Riding alone, churning the pedals for hours on end, can sometimes be tedious and, yes, even boring. Though the freedom and exhilarating feelings that come from cycling itself are always a joy, in order to attain the fitness we want, "time on the bike" is essential. In order to get those base miles in, those long days and cumulative miles, it is often necessary to ride sans peloton. But after a while, it's easy get stuck in a rut. Riding becomes stale as options are exhausted and routes turn to routine. Eventually, we lose interest in scenery, hill challenges, and everything else that makes cycling so wonderful... and we stare at our little computers instead, watching the miles tick by and the clock roll past. There are many ways to keep the ride fresh, and I will revisit this topic several times in the coming months. But for the moment - putting aside the greater issues born from a culture of decreasing attention spans that stresses the importance of multitasking and an immediate and constant connection to a social network - I want to address the somewhat controversial answer that so many turn to: music (via headphones/earbuds).
Disclaimer: this is written to those who are already using headphones and is not a suggestion that people should wear headphones. Distracted cycling is dangerous cycling. As always, I ask: please ride responsibly, predictably, and with yours and others safety in mind at all times.
On the Trainer
When on the trainer, anything that can help to break- up the monotony is a good thing. Without changes in terrain, scenery whizzing by, and sunlight flitting through the leaves above, spinning on the trainer can be mind- numbingly dull. Short, punchy intervals are great, but some kind of additional mental stimulus seems almost necessary. Being on the trainer and being on the road are just very different, and since safety is a much lesser concern on the trainer, earbuds are generally okay.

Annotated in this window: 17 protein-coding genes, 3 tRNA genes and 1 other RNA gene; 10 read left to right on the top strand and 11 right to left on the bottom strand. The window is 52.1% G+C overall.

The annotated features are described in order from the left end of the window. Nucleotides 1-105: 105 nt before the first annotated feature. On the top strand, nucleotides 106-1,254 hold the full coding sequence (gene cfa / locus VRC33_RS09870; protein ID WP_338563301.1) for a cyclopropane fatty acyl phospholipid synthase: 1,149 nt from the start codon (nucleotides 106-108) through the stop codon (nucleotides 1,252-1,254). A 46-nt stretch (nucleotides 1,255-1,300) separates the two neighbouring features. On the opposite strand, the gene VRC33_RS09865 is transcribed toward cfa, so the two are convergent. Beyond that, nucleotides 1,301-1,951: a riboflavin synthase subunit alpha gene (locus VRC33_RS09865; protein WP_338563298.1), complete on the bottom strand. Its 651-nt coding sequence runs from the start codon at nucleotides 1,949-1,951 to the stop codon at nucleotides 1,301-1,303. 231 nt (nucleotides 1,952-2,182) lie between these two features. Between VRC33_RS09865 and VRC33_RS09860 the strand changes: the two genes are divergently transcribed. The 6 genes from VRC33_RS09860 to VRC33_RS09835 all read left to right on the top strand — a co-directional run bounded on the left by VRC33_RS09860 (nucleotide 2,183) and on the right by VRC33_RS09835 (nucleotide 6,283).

On the Road
- The best way to approach it is to treat music as an accompaniment to the ride, not as a distraction. Your mind should be alert to the ride and your eyes open. In a sense, music replaces conversation (see #2). It is not meant to block out the usual, normal sights and sounds.
- Please, NEVER listen to music on a group ride.* Aside from it being incredibly rude, it's far more dangerous. The amount of sound the brain filters through on a normal group ride to gather essential information is remarkably high: wind, conversations, buzzing freewheels, chattering chains, traffic, etc. It is important that everyone is able to communicate with each other and is alert to warnings, etc.
- NEVER use noise cancelling/reducing earbuds. Sounds of traffic, dogs, etc. need to make it to the brain and shouldn't be blocked or impeded. The buds themselves already block a fair amount of sound from entering the ear, comparable to wearing earmuffs in the winter. High-end earbuds can make music come alive, and that's great. But remember: it's a bicycle ride - not a concert. (Though mediocre in sound quality, the JVC Gumy Headphones are some of my favorites because they're inexpensive, durable enough for sweat and such, and they "let the light in.")
- ALWAYS wear both earbuds. A common misconception is that wearing only one earbud allows a rider to hear everything else more clearly. In fact, it's just the opposite. Wearing one creates spacial orientation issues, mixing-up the auditory system in the brain, and making matters far worse. Two ears, just like two eyes, allow the human brain to locate a sound relative to the body. We are able to detect distance, speed, etc. because we have two ears, because we are binaural. Though stereo, the majority of the sound coming through the earbuds is panned close enough to the middle to appear "inside" the listeners head when both earbuds are worn. Because of this, the brain can much more easily detect, identify, and process sounds outside of the music (like traffic, dogs, etc.). Wearing only one earbud is like riding with an eyepatch! It significantly hinders depth perception.